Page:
President Emmanuel Macron said on Monday that France would maintain defense and trade links with Egypt despite the army-led regime. human rights record because cooperation would contribute to the fight against terrorism and contribute to regional stability.
Mr Macron was speaking after welcoming Egyptian President Abdel Fattah al-Sisi for talks at the Elysee Palace, in defiance of harsh criticism from international human rights groups as well as liberal and left-wing French politicians .
“I will not condition our cooperation in defense and economy on these disagreements [over human rights]”Said Mr. Macron at a joint press conference.
“It is better to have a demanding dialogue than a boycott policy that would reduce the effectiveness of one of our partners in the fight against terrorism. . . he [a boycott] would be ineffective for human rights and counterproductive for terrorism. “
French officials said Paris would maintain its “strategic partnership” with Egypt not only because of terrorism, but also because the two countries have common interests in Libya and the Eastern Mediterranean, where they are opposed to a Turkey. increasingly aggressive under President Recep Tayyip Erdogan.
Official confirmation last week of Sisi’s visit to France coincided with the release of three Egyptian rights activists.
Egyptian prosecutors on Friday ordered the release from detention of three staff members of the Egyptian Initiative for Personal Rights, a rights group and among the last such organizations still active despite the crackdown on groups. Civil society.
They were arrested in November and their release followed an international outcry with the UN, the EU and Joe Biden’s new US administration calling for their freedom.
Mr Sisi dodged a question about the number of political prisoners in Egypt, dismissing the idea that he was a fierce bully. “I am responsible for protecting 100 million people,” he said. “We are a nation trying to create a bright future for its citizens in a very unstable region.”
The activists said the arrests of the three activists were linked to a meeting they organized at their Cairo offices for 13 Western diplomats, including the French ambassador. The French Foreign Ministry issued a statement expressing concern over the detention of the first staff member, prompting a reprimand from Cairo.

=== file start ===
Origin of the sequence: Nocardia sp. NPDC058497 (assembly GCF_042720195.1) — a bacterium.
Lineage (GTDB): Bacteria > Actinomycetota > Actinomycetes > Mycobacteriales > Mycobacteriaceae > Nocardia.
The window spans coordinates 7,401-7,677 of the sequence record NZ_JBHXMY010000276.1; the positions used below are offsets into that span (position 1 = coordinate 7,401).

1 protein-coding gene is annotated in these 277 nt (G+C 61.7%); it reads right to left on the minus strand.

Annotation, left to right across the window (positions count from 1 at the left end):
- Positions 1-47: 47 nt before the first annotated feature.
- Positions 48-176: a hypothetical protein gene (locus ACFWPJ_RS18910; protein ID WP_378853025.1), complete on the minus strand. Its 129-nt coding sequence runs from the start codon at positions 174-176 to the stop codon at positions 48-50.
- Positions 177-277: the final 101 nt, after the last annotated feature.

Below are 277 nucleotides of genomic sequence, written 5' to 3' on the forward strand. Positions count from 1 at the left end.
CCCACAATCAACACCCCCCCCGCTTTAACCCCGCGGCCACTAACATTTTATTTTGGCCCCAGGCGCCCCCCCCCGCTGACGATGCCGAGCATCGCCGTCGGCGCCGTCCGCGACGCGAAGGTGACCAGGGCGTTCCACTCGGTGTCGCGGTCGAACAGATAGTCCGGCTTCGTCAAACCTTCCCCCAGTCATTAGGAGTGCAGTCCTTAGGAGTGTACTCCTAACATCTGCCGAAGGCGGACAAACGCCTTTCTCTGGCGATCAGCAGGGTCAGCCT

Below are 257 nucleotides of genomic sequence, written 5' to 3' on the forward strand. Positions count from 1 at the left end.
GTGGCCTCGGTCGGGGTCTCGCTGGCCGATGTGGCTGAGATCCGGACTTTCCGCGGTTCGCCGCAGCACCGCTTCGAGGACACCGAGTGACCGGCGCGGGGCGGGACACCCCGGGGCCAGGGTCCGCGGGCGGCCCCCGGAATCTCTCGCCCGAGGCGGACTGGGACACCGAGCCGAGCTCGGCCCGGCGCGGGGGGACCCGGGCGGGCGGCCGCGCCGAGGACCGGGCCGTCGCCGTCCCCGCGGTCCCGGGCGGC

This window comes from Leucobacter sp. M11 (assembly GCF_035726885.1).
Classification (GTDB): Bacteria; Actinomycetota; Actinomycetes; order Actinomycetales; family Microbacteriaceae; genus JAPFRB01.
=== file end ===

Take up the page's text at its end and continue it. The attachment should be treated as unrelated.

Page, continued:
Despite the release of the three EIPR workers, a counterterrorism court on Sunday froze their assets and bank accounts. The prosecution had accused them of joining a terrorist organization and spreading false news.
A fourth EIPR staff member, Patrick Zaki, has been detained since February and faces charges that include spreading fake news and inciting protests. On Monday, a court renewed his detention for an additional 45 days.
Egypt has bought billions of dollars in fighter jets and warships from France since Mr Sisi came to power in 2013 in a popular-backed coup in which he ousted his elected Islamist predecessor.
Mr. Sissi presided over one of the toughest crackdowns on dissent in modern Egyptian history. Tens of thousands of Islamists have been arrested and the detentions have also extended to secular critics of the regime, journalists, human rights lawyers and democracy activists.
Many face vague accusations that include membership in an unspecified terrorist organization or the “sharing of objectives” of a terrorist group. Rights activists are also concerned about the use of lengthy pre-trial detention, which can extend for years as a form of punishment for peaceful dissidents.
Concerned about Islamist terrorism, migration and the disintegration of Libya, the West has largely stood aside and has spoken little in public about the crushing of dissent and civil society in Egypt. President Donald Trump described Mr. Sissi as “my favorite dictator” and the two appeared to have a good relationship.